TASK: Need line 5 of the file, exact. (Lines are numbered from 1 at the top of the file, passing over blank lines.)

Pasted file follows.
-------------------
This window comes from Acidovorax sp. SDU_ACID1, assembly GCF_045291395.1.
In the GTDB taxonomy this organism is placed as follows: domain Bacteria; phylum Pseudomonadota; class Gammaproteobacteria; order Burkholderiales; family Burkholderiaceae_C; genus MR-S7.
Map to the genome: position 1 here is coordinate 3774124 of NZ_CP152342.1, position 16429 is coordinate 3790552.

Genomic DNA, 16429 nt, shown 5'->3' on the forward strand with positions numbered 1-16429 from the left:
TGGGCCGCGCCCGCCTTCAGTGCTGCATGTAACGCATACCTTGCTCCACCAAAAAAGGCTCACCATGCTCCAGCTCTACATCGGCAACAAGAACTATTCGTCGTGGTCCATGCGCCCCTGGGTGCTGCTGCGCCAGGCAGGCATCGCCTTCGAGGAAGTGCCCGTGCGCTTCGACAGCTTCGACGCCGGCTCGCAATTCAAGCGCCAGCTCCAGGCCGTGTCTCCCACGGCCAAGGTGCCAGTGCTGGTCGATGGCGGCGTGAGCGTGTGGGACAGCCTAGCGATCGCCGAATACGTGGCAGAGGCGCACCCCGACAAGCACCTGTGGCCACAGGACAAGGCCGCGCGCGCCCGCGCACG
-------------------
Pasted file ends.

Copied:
TGGGCCGCGCCCGCCTTCAGTGCTGCATGTAACGCATACCTTGCTCCACCAAAAAAGGCTCACCATGCTCCAGCTCTACATCGGCAACAAGAACTATTCGTCGTGGTCCATGCGCCCCTGGGTGCTGCTGCGCCAGGCAGGCATCGCCTTCGAGGAAGTGCCCGTGCGCTTCGACAGCTTCGACGCCGGCTCGCAATTCAAGCGCCAGCTCCAGGCCGTGTCTCCCACGGCCAAGGTGCCAGTGCTGGTCGATGGCGGCGTGAGCGTGTGGGACAGCCTAGCGATCGCCGAATACGTGGCAGAGGCGCACCCCGACAAGCACCTGTGGCCACAGGACAAGGCCGCGCGCGCCCGCGCACG